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Amnon Weinstein has spent the last two decades locating and restoring violins that were played by Jewish musicians during the Holocaust.


He dedicates this important work to 400 relatives he never knew. These grandparents, uncles, aunts, and cousins stayed behind in Eastern Europe when Amnon’s parents, Moshe and Golda, immigrated in 1938 to Palestine, where Moshe opened a violin shop. After the war, Moshe learned that his entire family—400 in all—had been murdered during the Holocaust. The pain of this discovery led to his first heart attack. Moshe never spoke of his family again. When young Amnon would ask Golda about their relatives, she would show him a book about the Holocaust. Pointing to the ghastly photos of the dead, she would say, “This is our family.” She would break down in tears, unable to explain further.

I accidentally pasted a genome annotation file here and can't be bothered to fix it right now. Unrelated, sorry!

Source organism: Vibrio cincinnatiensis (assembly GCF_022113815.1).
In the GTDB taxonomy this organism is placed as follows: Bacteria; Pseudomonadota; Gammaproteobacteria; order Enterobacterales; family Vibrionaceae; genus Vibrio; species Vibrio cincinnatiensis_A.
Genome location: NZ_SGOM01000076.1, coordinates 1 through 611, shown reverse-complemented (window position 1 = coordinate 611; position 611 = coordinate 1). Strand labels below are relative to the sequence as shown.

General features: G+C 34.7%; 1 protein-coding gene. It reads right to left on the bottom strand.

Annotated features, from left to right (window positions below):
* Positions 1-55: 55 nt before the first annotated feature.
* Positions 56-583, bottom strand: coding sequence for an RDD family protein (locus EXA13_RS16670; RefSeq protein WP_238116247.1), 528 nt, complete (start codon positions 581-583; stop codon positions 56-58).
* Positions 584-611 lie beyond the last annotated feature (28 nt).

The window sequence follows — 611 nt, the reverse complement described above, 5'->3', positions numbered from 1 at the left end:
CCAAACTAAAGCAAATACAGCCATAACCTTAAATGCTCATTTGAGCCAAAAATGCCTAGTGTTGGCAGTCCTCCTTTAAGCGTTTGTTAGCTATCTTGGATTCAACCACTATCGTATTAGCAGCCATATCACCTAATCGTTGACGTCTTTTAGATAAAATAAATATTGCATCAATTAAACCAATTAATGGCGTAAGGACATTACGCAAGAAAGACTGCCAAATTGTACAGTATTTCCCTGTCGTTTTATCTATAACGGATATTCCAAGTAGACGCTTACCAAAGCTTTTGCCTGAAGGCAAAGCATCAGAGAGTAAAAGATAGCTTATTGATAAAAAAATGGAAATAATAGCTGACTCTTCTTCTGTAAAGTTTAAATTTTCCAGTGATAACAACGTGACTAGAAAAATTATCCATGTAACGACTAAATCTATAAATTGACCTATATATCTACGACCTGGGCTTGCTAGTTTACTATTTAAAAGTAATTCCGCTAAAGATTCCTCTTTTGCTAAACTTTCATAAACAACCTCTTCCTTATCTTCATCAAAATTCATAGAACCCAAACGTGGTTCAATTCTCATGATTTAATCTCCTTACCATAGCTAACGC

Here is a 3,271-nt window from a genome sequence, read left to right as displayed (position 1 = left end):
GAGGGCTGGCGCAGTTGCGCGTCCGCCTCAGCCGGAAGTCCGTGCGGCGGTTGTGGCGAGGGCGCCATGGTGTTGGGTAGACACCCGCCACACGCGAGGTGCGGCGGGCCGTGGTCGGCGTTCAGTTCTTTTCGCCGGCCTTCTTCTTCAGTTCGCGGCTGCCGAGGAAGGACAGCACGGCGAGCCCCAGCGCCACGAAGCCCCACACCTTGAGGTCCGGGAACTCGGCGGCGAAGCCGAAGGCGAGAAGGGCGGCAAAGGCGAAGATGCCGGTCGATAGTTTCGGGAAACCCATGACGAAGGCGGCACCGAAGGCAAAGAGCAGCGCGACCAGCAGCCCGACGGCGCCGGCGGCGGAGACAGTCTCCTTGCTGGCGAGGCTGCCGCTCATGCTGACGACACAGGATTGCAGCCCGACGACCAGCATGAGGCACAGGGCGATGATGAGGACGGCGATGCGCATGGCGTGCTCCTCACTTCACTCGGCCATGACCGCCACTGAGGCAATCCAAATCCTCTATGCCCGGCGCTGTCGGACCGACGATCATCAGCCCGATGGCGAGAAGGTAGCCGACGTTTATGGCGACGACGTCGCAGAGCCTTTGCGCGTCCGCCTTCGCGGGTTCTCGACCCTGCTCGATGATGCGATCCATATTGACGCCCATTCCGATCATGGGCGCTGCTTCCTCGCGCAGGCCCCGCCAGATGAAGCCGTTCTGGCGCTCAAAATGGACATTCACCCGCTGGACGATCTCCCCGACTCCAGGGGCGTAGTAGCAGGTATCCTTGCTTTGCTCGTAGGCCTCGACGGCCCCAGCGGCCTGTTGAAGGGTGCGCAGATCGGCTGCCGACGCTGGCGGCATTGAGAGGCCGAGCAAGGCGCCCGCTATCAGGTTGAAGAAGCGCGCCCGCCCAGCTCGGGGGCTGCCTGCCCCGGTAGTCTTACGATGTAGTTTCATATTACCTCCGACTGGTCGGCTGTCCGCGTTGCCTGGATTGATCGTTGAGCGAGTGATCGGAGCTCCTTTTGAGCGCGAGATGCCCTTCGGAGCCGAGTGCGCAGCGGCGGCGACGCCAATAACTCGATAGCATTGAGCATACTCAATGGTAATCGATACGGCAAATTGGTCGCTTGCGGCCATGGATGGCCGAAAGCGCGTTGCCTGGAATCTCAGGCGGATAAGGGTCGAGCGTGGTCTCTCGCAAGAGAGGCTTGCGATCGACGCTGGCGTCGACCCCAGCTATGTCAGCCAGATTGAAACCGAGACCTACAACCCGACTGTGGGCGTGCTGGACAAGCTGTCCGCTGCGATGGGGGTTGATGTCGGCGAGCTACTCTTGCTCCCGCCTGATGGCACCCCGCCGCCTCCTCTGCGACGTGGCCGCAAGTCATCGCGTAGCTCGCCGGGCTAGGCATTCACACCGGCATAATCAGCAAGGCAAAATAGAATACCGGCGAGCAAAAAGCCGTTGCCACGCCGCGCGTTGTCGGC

After growing up to become one of the most respected violin makers in the world, Amnon became determined to reclaim his lost heritage. He started locating violins that were played by Jews in the camps and ghettos, painstakingly piecing them back together so they could be brought to life again on the concert stage. Although most of the musicians who originally played the instruments were silenced by the Holocaust, their voices and spirits live on through the violins that Amnon has lovingly restored. He calls these instruments the Violins of Hope.